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The craft of franchise relations.

When you think of the word art, what comes to mind ... creativity, a special talent, a great masterpiece? How about craft ... maybe learned skills developed over time? Just as an artist uses his artistic talents to create something, or a craftsman builds or crafts an object, the same can be said for crafting successful personal and professional relationships.

Like any set of skills, it takes continuous effort and practice to develop and improve the art of crafting strong relationships. The good news is that unlike art, which usually consists of some innate talent, the skills and talents required for building strong relationships can be learned.

The franchisor's relationship with the franchisee begins with their initial impressions, maybe advertising or word of mouth, which are created within the first contact. Long before someone actually becomes a franchisee, perceptions about the franchisor and the franchise company, either good or bad, are forming that will affect the development and entire relationship process.

Reality Check Time

Many times in the early stages of communications with a prospective franchisee, the franchisor's intent to present the most positive image of their future business relationship will result in unrealistic expectations by the franchisee. This courtship or honeymoon period is common, but soon the reality of the day-to-day challenges set in and put a strain on the relationship. Sometimes franchisees will feel misled or even betrayed.

It is important to recognize that franchisors and franchisees are viewing things from opposite perspectives. For example, the franchisor looks at and drives results from the top down making their percentages off the gross revenue. The franchisee is interested in net profits, or bottom-up results, because the net profit is income.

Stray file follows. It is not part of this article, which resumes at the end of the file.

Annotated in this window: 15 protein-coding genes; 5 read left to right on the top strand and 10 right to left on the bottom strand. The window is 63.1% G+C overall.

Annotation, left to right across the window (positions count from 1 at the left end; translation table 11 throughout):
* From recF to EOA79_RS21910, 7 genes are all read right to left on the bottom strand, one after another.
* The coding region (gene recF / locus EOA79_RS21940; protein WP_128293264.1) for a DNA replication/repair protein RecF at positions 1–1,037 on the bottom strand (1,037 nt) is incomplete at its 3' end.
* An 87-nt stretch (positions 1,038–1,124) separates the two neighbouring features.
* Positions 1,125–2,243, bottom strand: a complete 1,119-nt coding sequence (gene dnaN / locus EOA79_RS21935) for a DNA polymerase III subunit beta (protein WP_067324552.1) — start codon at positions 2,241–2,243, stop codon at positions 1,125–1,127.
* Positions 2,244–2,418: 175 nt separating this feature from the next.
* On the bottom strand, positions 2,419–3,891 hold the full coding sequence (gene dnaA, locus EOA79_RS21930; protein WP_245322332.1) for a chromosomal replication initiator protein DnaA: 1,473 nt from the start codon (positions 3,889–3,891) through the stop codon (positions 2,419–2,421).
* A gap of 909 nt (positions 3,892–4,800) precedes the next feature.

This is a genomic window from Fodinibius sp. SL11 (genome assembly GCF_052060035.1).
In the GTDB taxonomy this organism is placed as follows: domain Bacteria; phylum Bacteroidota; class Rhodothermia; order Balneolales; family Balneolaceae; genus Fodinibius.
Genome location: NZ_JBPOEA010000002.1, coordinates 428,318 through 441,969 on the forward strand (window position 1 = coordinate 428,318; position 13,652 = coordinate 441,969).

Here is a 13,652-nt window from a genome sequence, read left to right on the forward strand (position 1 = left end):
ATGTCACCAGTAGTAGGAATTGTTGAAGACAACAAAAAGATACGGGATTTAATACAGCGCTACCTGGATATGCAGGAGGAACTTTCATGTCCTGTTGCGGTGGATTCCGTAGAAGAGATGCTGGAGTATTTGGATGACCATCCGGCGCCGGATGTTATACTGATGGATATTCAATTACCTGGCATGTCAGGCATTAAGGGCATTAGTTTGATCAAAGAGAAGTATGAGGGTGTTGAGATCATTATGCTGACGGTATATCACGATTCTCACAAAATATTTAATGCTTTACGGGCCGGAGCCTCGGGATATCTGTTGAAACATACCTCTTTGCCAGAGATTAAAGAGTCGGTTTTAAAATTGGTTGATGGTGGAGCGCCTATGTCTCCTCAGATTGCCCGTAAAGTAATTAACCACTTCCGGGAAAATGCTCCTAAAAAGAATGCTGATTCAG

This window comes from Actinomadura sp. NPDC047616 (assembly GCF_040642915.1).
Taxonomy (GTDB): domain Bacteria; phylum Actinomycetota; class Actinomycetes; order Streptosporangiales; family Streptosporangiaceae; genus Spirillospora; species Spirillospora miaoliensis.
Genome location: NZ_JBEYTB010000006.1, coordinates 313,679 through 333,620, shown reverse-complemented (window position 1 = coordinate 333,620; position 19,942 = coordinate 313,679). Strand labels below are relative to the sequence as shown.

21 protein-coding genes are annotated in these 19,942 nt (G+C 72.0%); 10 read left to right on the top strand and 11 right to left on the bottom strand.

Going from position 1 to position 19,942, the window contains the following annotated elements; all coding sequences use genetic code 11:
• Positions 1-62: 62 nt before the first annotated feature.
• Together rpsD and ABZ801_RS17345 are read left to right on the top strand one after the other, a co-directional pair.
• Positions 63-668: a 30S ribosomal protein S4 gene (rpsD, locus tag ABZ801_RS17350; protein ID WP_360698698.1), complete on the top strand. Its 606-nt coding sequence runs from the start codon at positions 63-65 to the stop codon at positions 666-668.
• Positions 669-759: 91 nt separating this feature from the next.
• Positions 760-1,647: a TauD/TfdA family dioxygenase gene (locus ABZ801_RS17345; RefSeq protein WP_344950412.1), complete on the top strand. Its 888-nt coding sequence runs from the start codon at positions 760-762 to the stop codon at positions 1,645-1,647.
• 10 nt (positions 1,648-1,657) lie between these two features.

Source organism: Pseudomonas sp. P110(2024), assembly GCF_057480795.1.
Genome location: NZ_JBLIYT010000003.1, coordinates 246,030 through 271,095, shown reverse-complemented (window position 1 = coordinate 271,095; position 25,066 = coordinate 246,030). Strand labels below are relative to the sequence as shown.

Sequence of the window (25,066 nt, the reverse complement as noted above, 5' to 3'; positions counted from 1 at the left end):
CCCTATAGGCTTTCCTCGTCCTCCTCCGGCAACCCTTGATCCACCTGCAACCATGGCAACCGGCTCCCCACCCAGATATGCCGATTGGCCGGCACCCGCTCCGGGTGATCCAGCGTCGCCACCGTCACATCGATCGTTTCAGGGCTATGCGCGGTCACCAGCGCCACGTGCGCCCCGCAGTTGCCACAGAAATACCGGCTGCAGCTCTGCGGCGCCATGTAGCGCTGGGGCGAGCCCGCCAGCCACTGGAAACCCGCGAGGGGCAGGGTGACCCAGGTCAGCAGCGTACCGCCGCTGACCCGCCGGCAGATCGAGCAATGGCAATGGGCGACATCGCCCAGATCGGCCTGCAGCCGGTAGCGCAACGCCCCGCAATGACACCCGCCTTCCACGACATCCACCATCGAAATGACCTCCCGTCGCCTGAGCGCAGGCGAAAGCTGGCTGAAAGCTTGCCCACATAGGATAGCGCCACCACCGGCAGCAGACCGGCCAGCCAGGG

The fact that they maintain opposite financial perspectives and goals can often be the underlying cause of conflict.

Although there are many reasons lot disputes, the most common reason is unrealistic or unaligned expectations. Other common examples are when the franchisee expects more continuous support than the franchisor is willing or able to provide, or when a franchise reaches profitability and has the feeling that they no longer need the franchisor. The franchisee expects to see continuous added value from the franchisor with a, "What have you done for me lately?" attitude and may ask themselves what their royalty check is actually "buying" for them. At the same time the franchisor may feel that once the franchisee is trained, up and running, and either profitable or close to profitability, they require minimum assistance.

First and Foremost

So, how can the franchisor best nurture and develop their business relationship with the franchisee? First and foremost, the franchisor must select franchisees that they are able to partner with, and form a solid working relationship that enables both parties to build their respective businesses and achieve success together.

In order to achieve this, the franchisor and franchisee must communicate. Excellent communication is essential to any effective business relationship, and open and frequent communication is the key to maintaining good franchise relations. Without a commitment to periodic communication, the franchisor and franchisee are unable to function as partners, or remain involved and manage conflict effectively. It is important to encourage positive, open communication based upon respect for one another in a non-adversarial environment. The franchisor must be committed to the success of the franchisee and vice versa.